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Voices of Activists for Transgender Rights

April 3, 2018

For the Transgender Day of Visibility, UNAIDS talked to transgender activists about the challenges they face and the importance of improving the visibility of transgender people.

Erika Castellanos

Erika Castellanos (Courtesy of UNAIDS)

Erika Castellanos is a transgender woman from Belize who recently moved to the Netherlands to work at GATE (Global Action for Trans Equality) as the Director of Programmes. She has been engaged in transgender and HIV advocacy at the local, regional and international levels.

What are the challenges that transgender people face?

Transgender people are subjected to stigma, discrimination, hate and violence -- the number of transgender deaths because of hate crimes is alarming. In many parts of the world, being transgender is criminalized, which makes transgender people invisible in those places and forces them underground.

Many people do not understand what transgender people are, which translates into fear, the cause of stigma and discrimination. From their childhood, transgender people frequently experience rejection by their families, friends and society, finding themselves ostracized.

Why do you think it is important to give visibility to transgender people?

Visibility is power. Only when given visibility can we raise our voices and advocate for the enjoyment of our human rights. Visibility gives us presence, visibility gives us a voice. Ultimately, visibility gives us hope for a better life. Transgender people are an integral part of society who can no longer be ignored.

What do you think of the representation of transgender people by the media?

Almost all media coverage of transgender people is negative, demeaning or focused on the high murder rates and violence that our communities experience. While it is necessary to highlight the violence, negative and demeaning media coverage that dehumanizes transgender people only serves to perpetuate that violence. By portraying transgender people as objects of ridicule, media coverage places our community in further danger of social isolation, rejection from friends and family and violence.

Rena Janamnuaysook

Rena Janamnuaysook (Courtesy of UNAIDS)

Rena Janamnuaysook is a Thai transgender advocate at the Thai Red Cross AIDS Research Centre. She has extensive local, national and international experience working with HIV organizations.

What are the challenges that transgender people face in your country?

Thai transgender people face multiple challenges. Our country has no gender recognition law. Stigma and discrimination remains a barrier and leads to inequality. A survey conducted in 2015 by the Thai Transgender Alliance and Transgender Europe reported that 50% of transgender people who participated in the survey had a negative experience with health-care providers. In addition, transgender people experienced physical violence and harassment from families and in school and the workplace.

Why do you think it is important to give visibility to transgender people?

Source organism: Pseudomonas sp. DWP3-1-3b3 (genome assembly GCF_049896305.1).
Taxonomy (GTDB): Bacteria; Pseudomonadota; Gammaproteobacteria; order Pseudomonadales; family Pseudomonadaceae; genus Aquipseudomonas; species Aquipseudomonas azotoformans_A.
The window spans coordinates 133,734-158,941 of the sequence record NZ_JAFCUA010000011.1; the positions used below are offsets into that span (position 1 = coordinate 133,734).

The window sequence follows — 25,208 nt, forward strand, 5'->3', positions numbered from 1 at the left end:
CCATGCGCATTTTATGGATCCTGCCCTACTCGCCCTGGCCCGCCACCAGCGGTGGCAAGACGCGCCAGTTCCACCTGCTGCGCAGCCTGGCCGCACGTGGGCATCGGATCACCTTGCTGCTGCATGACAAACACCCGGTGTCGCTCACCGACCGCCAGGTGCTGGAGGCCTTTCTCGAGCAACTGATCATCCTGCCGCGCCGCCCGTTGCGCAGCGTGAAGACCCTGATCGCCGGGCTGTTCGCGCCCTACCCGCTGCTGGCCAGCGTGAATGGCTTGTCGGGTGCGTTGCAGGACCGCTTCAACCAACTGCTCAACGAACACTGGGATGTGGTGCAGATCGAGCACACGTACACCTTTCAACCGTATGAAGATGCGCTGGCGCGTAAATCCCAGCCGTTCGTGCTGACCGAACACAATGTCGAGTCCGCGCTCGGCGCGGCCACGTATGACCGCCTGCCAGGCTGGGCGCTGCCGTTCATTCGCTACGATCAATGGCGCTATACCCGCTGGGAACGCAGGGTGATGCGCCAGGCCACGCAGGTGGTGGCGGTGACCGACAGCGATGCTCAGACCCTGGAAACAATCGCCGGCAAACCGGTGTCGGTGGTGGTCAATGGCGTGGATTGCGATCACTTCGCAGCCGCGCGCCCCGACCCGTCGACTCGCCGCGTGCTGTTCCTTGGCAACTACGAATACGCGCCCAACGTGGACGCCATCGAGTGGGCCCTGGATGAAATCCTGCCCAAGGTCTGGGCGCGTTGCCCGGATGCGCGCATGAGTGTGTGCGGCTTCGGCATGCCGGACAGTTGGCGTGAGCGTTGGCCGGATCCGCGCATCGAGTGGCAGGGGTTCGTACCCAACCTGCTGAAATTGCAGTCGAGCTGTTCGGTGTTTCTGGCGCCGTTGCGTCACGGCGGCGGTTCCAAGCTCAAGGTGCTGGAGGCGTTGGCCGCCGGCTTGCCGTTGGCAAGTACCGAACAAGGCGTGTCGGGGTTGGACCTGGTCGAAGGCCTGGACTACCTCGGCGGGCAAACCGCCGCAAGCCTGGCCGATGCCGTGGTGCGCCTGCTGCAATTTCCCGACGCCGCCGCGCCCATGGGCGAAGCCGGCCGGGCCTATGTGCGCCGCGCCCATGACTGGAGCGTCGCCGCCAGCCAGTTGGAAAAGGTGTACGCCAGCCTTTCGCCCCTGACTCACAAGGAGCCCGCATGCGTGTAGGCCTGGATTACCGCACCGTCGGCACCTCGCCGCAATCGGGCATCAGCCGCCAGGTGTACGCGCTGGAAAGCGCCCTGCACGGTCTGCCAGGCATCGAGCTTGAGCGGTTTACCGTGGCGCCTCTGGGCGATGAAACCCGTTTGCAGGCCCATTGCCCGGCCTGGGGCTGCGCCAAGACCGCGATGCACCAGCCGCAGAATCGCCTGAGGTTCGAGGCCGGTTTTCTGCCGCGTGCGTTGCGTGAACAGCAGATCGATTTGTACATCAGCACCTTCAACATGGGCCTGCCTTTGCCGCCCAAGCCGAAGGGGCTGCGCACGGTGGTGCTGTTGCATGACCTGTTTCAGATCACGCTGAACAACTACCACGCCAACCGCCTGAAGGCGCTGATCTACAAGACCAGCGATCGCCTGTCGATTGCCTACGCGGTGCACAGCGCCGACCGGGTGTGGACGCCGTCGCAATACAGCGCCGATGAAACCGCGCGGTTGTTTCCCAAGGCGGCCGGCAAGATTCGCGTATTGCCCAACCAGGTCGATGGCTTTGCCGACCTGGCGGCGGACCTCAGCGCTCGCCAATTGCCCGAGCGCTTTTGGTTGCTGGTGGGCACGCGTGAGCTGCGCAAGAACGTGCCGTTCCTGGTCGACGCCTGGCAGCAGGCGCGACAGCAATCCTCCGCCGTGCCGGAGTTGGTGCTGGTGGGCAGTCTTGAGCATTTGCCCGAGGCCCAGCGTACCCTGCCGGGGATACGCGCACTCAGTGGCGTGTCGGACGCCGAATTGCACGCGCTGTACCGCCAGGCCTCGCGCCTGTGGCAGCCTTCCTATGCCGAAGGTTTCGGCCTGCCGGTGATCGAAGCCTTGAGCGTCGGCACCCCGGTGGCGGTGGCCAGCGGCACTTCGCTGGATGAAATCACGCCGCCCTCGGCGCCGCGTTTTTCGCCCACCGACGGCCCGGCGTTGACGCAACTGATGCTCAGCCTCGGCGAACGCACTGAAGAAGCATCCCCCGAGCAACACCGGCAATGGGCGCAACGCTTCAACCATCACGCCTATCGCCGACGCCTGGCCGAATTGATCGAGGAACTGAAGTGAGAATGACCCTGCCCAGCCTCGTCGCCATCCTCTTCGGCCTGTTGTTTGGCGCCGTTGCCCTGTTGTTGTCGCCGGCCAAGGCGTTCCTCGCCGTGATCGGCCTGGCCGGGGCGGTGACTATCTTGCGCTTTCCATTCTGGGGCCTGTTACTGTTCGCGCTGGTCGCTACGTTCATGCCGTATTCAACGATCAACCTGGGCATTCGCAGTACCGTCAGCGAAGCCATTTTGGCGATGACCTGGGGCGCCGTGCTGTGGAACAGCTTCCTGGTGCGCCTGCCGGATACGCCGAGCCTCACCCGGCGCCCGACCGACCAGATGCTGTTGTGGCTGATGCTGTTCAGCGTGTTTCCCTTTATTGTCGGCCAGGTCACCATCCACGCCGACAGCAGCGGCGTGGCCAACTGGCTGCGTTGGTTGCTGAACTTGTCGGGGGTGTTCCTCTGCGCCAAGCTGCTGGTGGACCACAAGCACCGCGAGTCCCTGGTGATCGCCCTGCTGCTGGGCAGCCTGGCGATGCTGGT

It is important to give visibility to transgender people as transgender people are less visible in all aspects of life -- family, education, employment, health and the law. The International Day of Transgender Visibility raises public awareness of the needs of transgender people.

How easy is for transgender people in your country to get tested for HIV and get treatment?

A survey conducted by the Thai Ministry of Public Health in 2014 showed that 15% of health-care workers believed that HIV-positive transgender women should be ashamed of their gender identity and HIV status. This resulted in stigma and discrimination in public health facilities and prevented transgender people accessing health-care services, including HIV testing, treatment and support.

Kirit Solanki

Kirit Solanki (Courtesy of UNAIDS)

Kirit Solanki is an Indian politician who represents the Ahmedabad West constituency of Gujarat.

Can you tell us about your work with transgender people in India?

I trained as a doctor and became a surgeon. A patient came in and said that she had difficulty going to the bathroom. I realized that she was a transgender person and her sex change operation had not been properly done, effectively blocking her urethra. After a successful insertion of a catheter, word got around that I had saved the woman's life. I suddenly had queues of transgender women come to my clinic with similar conditions.

What did you observe regarding treatment and care for transgender people?

I saw that so many transgender people needed various operations, but I found out that many of them were avoiding clinics and hospitals. When I finally got them to the hospital, they settled in the female ward. Within a day, the other patients complained, so the hospital sent them to the men's ward. They fared no better there. That's when it really dawned on me how pervasive discrimination against transgender people is.

What are you and other members of parliament trying to do?

It took 10 years for the Indian parliament to pass the HIV/AIDS bill, which makes life-saving treatment a legal right and criminalizes anyone who discriminates against someone based on their HIV status. We also have reintroduced a transgender persons bill to ensure zero discrimination, legal recognition and access to social services for India's transgender community. It's time for people to change their attitude and respect transgender people

[Note from TheBody: This article was originally published by UNAIDS on March 29, 2018. We have cross-posted it with their permission.]

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This article was provided by UNAIDS. Visit UNAIDS' website to find out more about their activities, publications and services.

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